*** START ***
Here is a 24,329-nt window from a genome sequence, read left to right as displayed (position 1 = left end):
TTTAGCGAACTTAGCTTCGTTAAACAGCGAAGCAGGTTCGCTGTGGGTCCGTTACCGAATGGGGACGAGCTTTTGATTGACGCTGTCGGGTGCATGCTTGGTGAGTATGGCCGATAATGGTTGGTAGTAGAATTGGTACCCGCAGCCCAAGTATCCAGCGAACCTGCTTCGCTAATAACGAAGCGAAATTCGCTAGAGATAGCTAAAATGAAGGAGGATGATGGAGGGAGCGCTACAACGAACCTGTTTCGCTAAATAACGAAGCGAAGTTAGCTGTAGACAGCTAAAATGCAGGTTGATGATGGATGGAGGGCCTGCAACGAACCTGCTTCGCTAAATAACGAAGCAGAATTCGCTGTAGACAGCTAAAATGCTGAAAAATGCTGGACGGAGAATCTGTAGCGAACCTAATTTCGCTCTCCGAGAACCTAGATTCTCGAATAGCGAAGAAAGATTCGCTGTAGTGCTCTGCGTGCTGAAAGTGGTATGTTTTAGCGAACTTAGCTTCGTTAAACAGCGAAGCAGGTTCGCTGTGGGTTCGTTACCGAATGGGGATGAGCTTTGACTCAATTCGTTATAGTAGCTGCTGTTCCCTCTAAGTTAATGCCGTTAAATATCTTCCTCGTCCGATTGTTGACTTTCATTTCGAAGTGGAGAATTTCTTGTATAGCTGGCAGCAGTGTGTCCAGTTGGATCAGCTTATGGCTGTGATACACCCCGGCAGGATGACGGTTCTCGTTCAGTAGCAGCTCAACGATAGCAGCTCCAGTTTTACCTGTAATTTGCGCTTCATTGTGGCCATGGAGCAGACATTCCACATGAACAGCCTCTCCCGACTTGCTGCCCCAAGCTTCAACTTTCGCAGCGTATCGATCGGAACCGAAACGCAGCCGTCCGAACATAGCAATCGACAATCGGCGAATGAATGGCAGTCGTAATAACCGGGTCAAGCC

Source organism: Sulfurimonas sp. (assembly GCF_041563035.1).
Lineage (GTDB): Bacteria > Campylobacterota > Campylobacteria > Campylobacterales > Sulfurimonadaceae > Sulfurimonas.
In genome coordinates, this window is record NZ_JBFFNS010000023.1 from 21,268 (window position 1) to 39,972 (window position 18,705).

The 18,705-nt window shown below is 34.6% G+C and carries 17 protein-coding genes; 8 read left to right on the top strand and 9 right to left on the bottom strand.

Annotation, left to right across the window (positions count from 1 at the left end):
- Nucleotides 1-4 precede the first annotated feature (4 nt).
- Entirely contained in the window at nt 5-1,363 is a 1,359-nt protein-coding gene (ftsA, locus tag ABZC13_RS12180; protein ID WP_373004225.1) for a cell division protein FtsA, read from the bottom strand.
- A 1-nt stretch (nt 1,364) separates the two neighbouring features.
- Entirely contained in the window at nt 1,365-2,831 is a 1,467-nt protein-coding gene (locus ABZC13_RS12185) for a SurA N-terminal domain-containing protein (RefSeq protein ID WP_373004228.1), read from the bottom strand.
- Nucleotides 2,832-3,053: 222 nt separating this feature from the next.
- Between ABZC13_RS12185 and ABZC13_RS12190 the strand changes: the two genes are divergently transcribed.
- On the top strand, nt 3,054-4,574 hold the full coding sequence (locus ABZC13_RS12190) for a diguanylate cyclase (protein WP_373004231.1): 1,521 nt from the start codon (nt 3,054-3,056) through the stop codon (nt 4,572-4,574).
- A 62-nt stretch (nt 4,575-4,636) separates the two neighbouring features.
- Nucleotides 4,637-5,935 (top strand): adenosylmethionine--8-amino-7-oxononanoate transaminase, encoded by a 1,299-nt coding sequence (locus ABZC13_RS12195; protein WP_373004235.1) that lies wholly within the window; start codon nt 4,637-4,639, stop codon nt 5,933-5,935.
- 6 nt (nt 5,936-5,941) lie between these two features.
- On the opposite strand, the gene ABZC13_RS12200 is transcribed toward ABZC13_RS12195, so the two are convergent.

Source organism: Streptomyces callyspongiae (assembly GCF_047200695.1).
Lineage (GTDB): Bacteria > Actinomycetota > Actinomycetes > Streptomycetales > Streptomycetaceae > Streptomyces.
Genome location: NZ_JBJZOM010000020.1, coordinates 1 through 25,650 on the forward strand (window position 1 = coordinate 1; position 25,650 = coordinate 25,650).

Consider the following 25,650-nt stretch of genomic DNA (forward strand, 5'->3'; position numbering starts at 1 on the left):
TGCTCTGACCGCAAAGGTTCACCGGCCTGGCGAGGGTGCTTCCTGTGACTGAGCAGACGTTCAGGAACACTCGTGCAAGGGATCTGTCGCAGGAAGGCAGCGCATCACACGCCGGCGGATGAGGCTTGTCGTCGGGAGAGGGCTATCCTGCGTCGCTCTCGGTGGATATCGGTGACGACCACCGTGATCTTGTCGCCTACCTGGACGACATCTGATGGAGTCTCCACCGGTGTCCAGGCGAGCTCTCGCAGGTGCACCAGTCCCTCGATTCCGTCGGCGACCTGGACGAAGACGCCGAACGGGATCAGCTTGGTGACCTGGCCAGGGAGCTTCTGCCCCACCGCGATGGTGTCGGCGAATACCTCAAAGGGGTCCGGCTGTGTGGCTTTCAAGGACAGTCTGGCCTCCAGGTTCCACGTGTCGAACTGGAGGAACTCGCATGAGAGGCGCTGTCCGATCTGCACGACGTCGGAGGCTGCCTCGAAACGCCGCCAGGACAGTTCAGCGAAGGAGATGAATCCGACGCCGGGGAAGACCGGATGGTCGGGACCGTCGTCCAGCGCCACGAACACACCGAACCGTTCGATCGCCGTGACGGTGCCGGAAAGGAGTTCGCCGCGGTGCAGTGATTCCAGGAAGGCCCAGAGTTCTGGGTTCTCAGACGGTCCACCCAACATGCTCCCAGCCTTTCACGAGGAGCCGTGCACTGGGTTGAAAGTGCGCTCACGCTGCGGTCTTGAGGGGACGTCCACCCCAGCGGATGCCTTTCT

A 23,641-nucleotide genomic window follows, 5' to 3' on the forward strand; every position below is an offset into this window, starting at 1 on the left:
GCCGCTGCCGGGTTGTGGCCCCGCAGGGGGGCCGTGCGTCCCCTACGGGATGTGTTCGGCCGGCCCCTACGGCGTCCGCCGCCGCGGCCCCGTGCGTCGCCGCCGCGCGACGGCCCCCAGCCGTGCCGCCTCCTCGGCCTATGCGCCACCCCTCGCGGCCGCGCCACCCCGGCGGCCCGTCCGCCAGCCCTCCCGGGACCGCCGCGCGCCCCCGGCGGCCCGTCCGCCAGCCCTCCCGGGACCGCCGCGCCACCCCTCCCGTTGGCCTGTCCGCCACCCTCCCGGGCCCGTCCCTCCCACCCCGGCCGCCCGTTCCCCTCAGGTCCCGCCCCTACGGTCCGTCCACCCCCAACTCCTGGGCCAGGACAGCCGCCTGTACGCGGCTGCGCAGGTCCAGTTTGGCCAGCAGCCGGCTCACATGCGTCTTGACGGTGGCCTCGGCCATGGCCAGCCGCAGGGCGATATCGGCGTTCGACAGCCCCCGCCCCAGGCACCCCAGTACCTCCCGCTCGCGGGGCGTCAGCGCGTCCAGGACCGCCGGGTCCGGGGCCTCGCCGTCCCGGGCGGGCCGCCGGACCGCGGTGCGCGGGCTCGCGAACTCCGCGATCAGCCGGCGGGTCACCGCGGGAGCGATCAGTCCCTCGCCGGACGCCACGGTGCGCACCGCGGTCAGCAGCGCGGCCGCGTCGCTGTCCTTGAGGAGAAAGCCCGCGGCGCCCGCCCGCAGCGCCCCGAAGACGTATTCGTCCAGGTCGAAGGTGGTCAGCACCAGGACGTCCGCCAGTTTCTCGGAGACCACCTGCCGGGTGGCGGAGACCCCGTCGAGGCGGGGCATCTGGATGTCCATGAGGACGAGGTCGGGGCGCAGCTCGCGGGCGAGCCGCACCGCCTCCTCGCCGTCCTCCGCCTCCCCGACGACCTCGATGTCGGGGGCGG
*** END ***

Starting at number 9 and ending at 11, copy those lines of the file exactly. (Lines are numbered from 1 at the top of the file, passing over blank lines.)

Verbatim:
- Entirely contained in the window at nt 5-1,363 is a 1,359-nt protein-coding gene (ftsA, locus tag ABZC13_RS12180; protein ID WP_373004225.1) for a cell division protein FtsA, read from the bottom strand.
- A 1-nt stretch (nt 1,364) separates the two neighbouring features.
- Entirely contained in the window at nt 1,365-2,831 is a 1,467-nt protein-coding gene (locus ABZC13_RS12185) for a SurA N-terminal domain-containing protein (RefSeq protein ID WP_373004228.1), read from the bottom strand.